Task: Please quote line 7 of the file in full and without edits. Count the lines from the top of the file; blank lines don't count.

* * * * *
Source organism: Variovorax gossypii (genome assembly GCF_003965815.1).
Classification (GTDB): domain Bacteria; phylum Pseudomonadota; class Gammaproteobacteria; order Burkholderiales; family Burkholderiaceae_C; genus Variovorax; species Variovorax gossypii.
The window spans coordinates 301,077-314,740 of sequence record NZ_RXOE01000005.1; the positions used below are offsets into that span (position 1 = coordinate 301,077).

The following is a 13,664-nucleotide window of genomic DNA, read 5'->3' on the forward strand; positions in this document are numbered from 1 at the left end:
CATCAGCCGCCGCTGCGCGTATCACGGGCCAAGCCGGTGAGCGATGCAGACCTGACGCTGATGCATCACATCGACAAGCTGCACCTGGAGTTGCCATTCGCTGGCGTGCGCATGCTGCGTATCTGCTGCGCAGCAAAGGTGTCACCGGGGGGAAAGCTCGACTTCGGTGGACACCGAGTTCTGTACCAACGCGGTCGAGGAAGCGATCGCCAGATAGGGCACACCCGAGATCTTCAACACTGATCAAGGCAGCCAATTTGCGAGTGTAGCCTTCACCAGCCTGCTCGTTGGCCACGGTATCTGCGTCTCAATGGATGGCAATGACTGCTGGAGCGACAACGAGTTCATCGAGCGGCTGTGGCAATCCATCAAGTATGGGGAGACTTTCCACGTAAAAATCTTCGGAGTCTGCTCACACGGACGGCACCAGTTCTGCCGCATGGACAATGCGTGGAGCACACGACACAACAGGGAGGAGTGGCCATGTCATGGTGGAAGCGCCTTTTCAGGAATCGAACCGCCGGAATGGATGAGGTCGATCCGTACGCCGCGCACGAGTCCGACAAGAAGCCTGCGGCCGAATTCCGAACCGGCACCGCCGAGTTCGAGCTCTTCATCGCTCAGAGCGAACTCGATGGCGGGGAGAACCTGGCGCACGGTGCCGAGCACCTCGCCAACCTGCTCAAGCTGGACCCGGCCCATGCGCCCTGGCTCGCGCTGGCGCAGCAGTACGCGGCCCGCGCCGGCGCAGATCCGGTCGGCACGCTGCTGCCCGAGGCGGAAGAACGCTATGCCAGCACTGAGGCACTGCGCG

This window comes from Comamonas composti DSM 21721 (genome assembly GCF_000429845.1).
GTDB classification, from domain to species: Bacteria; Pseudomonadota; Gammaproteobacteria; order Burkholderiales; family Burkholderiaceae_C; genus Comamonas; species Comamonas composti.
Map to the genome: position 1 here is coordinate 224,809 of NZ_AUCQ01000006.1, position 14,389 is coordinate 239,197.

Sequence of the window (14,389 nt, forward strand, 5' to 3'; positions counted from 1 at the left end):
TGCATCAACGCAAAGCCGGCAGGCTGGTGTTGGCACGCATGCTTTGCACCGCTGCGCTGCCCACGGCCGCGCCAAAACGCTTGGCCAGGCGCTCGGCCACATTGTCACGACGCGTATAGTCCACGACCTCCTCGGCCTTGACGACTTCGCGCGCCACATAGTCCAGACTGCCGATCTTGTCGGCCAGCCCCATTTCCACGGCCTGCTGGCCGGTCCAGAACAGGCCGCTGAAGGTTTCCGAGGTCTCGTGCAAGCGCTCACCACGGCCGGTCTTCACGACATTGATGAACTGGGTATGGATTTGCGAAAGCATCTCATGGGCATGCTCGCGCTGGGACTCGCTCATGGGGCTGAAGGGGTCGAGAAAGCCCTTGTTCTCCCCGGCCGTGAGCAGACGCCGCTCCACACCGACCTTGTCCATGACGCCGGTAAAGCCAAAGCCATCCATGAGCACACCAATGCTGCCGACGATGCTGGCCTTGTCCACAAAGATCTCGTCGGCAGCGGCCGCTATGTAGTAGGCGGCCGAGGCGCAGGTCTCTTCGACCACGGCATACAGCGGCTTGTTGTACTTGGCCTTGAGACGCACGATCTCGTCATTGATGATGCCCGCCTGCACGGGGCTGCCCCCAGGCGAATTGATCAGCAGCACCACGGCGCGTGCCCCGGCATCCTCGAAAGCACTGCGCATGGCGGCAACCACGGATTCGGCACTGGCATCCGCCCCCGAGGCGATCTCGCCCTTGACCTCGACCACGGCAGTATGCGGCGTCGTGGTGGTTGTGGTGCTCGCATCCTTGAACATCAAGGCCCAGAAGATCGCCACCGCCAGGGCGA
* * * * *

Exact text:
GTDB classification, from domain to species: Bacteria; Pseudomonadota; Gammaproteobacteria; order Burkholderiales; family Burkholderiaceae_C; genus Comamonas; species Comamonas composti.